Summary Morrowind was not based on any particular tabletop RPG. There are elements of Dungeons and Dragons, GURPS, Vampire: The Masquerade, and possibly RuneQuest, as well as any other tabletop RPGs the development team happened to have played at the time while developing Morrowind and its predecessors, but these aren't the basis for the game. Its direct ...


25

Found it! It was called Jamis Buck's Dungeon Generator, and the URL was http://www.aarg.net/~minam/dungeon.cgi. There was an offline version for Windows, as well as a treasure generator, town generator and NPC generators for D&D 3.0 and 3.5. That site is gone, but a good replacement is http://donjon.bin.sh/d20/dungeon/.


25

This isn't rare at all. This is the Monster Manual from the 1st edition of Advanced Dungeons & Dragons. It's worth about $5–$25 (US) on eBay, depending on condition. I got mine there for about $12, a few years ago, and prices haven't changed. Yours looks to be in fairly beaten condition, so you're unlikely to get anything much for it. Although it's not ...


24

You are thinking of Ssendam, the Slaadi Lord of Madness detailed in the 1st edition Fiend Folio and Manual of the Planes. He appears as a golden slaad in his golden castle in Limbo near the slaadi Spawning Stone, but normally looks like a huge amoeba. He is the oldest of the slaadi lords, believes that madness is the ultimate form of chaos, and doesn't care ...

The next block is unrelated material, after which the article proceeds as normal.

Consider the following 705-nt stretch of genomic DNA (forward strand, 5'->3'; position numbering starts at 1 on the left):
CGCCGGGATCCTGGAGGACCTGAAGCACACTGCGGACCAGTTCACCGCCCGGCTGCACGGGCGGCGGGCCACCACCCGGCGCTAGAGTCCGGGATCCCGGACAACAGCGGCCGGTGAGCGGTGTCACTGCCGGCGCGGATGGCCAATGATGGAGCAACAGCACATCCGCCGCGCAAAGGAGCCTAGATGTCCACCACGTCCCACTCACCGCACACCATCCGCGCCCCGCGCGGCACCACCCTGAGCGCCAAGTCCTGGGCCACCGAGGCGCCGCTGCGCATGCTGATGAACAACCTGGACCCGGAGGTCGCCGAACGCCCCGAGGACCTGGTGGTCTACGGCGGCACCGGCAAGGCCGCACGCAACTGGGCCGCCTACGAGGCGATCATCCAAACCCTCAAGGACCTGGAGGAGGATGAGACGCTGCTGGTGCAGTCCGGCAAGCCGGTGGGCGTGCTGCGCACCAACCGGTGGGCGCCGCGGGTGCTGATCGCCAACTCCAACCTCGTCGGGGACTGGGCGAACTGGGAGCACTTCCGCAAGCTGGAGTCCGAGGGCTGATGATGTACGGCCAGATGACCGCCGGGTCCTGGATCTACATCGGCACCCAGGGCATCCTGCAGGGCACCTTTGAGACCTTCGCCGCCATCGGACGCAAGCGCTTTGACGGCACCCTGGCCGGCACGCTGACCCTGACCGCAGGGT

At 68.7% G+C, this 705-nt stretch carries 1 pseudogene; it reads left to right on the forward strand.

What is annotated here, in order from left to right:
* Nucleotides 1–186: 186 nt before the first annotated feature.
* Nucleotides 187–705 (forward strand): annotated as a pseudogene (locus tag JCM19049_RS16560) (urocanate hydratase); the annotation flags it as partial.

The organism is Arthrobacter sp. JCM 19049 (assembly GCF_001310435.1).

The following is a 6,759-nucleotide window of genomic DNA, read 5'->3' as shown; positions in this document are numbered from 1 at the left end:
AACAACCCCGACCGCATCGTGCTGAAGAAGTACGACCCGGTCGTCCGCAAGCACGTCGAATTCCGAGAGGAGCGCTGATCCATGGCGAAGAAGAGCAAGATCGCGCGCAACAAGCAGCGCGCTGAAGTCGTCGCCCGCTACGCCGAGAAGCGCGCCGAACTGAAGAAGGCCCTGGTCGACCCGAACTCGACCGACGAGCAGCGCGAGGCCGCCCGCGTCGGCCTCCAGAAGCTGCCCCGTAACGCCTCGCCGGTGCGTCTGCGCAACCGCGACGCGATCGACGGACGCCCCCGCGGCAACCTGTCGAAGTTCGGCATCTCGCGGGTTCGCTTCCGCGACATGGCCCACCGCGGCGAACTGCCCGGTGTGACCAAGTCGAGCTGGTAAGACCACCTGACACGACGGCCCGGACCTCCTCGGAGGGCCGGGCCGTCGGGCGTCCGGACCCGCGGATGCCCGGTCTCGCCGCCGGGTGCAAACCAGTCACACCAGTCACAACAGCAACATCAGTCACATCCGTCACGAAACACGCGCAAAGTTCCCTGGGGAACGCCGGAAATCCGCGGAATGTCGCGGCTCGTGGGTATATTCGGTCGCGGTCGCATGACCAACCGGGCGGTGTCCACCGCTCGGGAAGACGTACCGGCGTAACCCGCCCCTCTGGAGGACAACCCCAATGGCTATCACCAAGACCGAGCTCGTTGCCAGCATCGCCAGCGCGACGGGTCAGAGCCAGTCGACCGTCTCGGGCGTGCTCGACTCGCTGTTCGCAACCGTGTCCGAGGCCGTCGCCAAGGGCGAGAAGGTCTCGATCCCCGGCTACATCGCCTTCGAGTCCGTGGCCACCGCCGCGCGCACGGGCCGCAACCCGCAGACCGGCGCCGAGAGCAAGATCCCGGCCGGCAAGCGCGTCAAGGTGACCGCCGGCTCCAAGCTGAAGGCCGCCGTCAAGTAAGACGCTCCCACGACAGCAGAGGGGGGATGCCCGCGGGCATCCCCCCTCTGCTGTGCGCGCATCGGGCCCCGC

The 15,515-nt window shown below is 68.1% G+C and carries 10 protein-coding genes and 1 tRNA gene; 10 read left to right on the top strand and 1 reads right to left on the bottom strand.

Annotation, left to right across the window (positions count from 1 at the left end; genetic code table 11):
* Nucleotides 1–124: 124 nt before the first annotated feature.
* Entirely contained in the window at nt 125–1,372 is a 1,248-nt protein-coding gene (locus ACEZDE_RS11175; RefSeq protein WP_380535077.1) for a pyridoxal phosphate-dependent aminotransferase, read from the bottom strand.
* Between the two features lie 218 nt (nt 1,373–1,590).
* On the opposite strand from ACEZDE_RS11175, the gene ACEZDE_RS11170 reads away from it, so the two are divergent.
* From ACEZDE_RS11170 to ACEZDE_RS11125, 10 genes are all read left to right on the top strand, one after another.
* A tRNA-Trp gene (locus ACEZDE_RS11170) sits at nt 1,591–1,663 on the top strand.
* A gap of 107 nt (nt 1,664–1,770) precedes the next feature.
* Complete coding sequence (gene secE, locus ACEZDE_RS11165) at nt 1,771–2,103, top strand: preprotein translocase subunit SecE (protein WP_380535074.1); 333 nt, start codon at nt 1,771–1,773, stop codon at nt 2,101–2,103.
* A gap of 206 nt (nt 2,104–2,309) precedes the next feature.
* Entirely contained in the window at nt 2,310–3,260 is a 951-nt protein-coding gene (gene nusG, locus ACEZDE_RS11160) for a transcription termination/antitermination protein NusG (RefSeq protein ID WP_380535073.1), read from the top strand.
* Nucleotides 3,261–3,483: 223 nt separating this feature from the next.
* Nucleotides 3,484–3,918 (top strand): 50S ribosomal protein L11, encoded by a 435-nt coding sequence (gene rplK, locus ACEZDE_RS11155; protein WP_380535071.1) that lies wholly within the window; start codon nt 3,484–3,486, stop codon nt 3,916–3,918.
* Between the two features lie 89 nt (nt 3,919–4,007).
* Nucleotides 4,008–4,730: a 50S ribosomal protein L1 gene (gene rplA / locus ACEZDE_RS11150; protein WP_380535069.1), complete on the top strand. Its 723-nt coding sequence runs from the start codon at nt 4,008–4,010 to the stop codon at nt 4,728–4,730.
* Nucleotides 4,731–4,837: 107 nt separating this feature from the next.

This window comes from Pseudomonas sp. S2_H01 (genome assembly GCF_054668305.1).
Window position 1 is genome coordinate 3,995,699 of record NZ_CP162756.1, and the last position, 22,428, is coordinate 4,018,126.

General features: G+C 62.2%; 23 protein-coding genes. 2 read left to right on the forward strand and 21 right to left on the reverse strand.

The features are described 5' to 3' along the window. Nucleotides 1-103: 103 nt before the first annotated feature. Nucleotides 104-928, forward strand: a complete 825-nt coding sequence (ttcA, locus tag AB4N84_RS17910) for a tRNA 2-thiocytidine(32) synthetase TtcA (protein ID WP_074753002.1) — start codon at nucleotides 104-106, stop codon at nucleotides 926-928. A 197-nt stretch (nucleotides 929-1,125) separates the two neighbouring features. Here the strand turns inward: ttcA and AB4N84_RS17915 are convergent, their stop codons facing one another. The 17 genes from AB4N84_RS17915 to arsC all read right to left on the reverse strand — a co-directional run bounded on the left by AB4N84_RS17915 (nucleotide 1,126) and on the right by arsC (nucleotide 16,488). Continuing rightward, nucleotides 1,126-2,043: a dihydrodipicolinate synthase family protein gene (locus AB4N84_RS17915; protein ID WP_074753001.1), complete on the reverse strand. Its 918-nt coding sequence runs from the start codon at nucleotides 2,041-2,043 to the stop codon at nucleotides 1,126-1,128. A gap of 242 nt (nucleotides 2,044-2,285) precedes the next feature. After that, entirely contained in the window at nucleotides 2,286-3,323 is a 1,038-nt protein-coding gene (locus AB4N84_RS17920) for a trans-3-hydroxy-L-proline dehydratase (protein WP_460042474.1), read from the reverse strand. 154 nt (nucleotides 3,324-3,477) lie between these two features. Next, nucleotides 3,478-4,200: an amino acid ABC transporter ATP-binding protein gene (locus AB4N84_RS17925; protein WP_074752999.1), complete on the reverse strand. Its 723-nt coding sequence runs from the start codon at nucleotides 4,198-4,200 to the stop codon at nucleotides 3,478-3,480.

22

You may be thinking of End Time, a Call of Cthulhu supplement. In 1993 Pagan Publishing's End Time product came to an unceremonious end.Contained herein is the material I wrote for the project. While the project was never completed, you will find here the results of many hours of work. The End Time grew out of my Blood Moon adventure, published in ...


21

Dungeons & Dragons 5e has bridged the gap between MtG and D&D. Times certainly have changed. Here's an official writeup of Zendikar as a D&D setting, straight from Wizards of the Coast. Here's one of Innistrad. But the biggest change has been the release of the Guildmaster's Guide to Ravnica, which brings one of MtG's signature worlds into D&...


21

You're thinking of 13th Age, by WotC alumni Jonathan Tweet and Rob Heinsoo, published in 2013. The way a character's background helps build the setting is through your One Unique Thing, and your Relationships to Icons. (Your actual Background is more about what sort of skills you're good at.) 13th Age is the new d20-rolling fantasy roleplaying game by ...


21

The Jade Temple in Secrets of the Sokol Keep in AL season 1 (DDEX 1-2) You can find "Secrets of Sokol Keep" here on DMsGuild. Part 3: The Jade Temple (starting on p. 17) describes the dungeon you're thinking of: It has a spiral shape Area 6 contains a magical jade idol that (supposedly) depicts Dagon in the center.